The link above is to a relatively thoughtful and thought-provoking article from the AP on the current expansion in higher education & higher ed financing during this financial crisis. Much of this is only to be expected when people lose high-paying manufacturing jobs that aren't coming back and look to tool-up for something comparably paid but quite different in the future. But there are, as the article points out, some signs for a little bit of worry about this new wave of college attendees and the debt they are accruing.
Perhaps the least interesting part of the article is Peter Thiel's fellowships. The $100,000 awards handed out to young people *not* to attend college are great headline fodder, but they're pretty meaningless to the typical high school student. Did someone look at your business plan and hand you 100K? Then you might not need to go to college to succeed. In fact, since college can be rather time consuming, it might be better to concentrate your attention on a big idea that has already inspired people to lay down some big money. Otherwise, you might want to remember the single biggest indicator of class divide in most of the country: a college degree or lack thereof.
And while you are at college you might even, like Mark Zuckerberg, stumble on that big new idea.
Peter Thiel's big complaint with higher education is that it gets in the way of entrepreneurship. But the vast majority of 17-year-olds have little or no entrepreneurship to get in the way of. They are not destined to be 22-year-old Internet millionaires. In fact, even in some dreamed of future of constant innovation, most people are going to work for someone else, doing something that is not insanely great or startlingly innovative. Basing education policy on fostering future Peter Thiels is like basing it on fostering future Powerball winners. The winners are going to be few and far between and your education policy will have little to do with fostering them or with increasing their number.
What education policy *can* do is provide those entrepreneurs with employees with some basic knowledge of how business finance works, or how to market their product, or how to do basic accounting, or how to hire and fire without getting sued, or how to read a report, understand what it is saying and ask some pertinent and challenge questions of its authors, or how to write the code that actually does the insanely great things would-be entrepreneurs dream up.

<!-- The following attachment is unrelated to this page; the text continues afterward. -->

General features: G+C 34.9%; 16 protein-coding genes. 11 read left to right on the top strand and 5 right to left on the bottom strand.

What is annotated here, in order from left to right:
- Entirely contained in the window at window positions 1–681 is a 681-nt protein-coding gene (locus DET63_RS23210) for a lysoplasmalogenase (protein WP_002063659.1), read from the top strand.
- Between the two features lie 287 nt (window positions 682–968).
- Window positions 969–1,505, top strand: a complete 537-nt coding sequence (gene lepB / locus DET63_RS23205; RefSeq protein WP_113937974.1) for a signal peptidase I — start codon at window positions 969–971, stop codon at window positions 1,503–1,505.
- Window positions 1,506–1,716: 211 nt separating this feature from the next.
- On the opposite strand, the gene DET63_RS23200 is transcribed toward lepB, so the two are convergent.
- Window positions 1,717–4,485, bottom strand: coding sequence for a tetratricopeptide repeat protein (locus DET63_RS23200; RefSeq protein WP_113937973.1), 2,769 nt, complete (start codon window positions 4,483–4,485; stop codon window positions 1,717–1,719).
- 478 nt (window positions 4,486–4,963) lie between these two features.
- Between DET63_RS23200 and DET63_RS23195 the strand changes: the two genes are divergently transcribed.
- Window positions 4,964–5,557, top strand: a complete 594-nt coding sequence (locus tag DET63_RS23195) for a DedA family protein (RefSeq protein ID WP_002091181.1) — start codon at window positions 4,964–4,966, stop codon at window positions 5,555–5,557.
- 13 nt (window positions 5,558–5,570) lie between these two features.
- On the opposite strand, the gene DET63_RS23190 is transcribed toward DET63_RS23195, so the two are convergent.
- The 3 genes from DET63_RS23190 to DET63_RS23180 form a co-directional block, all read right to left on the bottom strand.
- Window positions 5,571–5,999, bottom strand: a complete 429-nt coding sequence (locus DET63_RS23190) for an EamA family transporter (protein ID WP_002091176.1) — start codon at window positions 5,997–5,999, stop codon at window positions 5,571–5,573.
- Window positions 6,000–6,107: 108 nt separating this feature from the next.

That's what education and education policy is for: to create competency and to build the groundwork for excellence. Education and education policy do not exist to foster the very, very small percentage of young people who actually have salable ideas. We rely on those folks to fend for themselves, as they have already demonstrated they are able to do by coming up with these ideas in the first place.
Which brings me to a second point about the education bubble: there is one, but not for the reason Thiel thinks. Thiel's line of thinking tends toward the notion that higher education is irrelevant in some "new world" of constant innovation and entrepreneurial thinking. Actually, it isn't a world, it is simply a small class of young people who have opportunities that outweigh the advantages of higher education. But the this kind of millenarian thinking (everything has changed! We need to change our approach to everything to comport with the new reality!) goes on everywhere and seems particularly resonant these days. Actually it was a big contributor to several of our recent asset bubbles. (Who can forget the 1990s?)
But the real reason there may be an education bubble is that, like entrepreneurship, higher education is relevant, but only if you are in a position to take advantage of it. The expansion in college attendance and higher ed financing largely represents a new cohort to the groves of academia. Their parents didn't complete a college degree and, crucially, they are themselves poorly prepared, academically, socially & emotionally, to succeed at college.
As I was suggesting earlier, if Thiel were to succeed and got society to foster a significantly larger cohort of young entrepreneurs to develop their ideas, we would quickly start reaching a population of people who didn't have the ideas, the maturity or the personal traits to succeed as entrepreneurs. Traditional higher ed is already at that point: the expansion we're seeing now is reaching a lot of folks who can't succeed in reaping the true benefits of higher education. Largely because our primary and secondary educational systems have served them so badly, but also because their parents have not prepared them to succeed on their own. At anything.
The financial risks here are not really harrowing, and, who knows, there may be enough good bets in this wave of new college attendees to outweigh those who are wasting their (and our) time & money. But, from what I've seen, I'm dubious. And I say this as someone who, like this new crop, had parents who did not graduate from high school and who had to borrow heavily to attend college.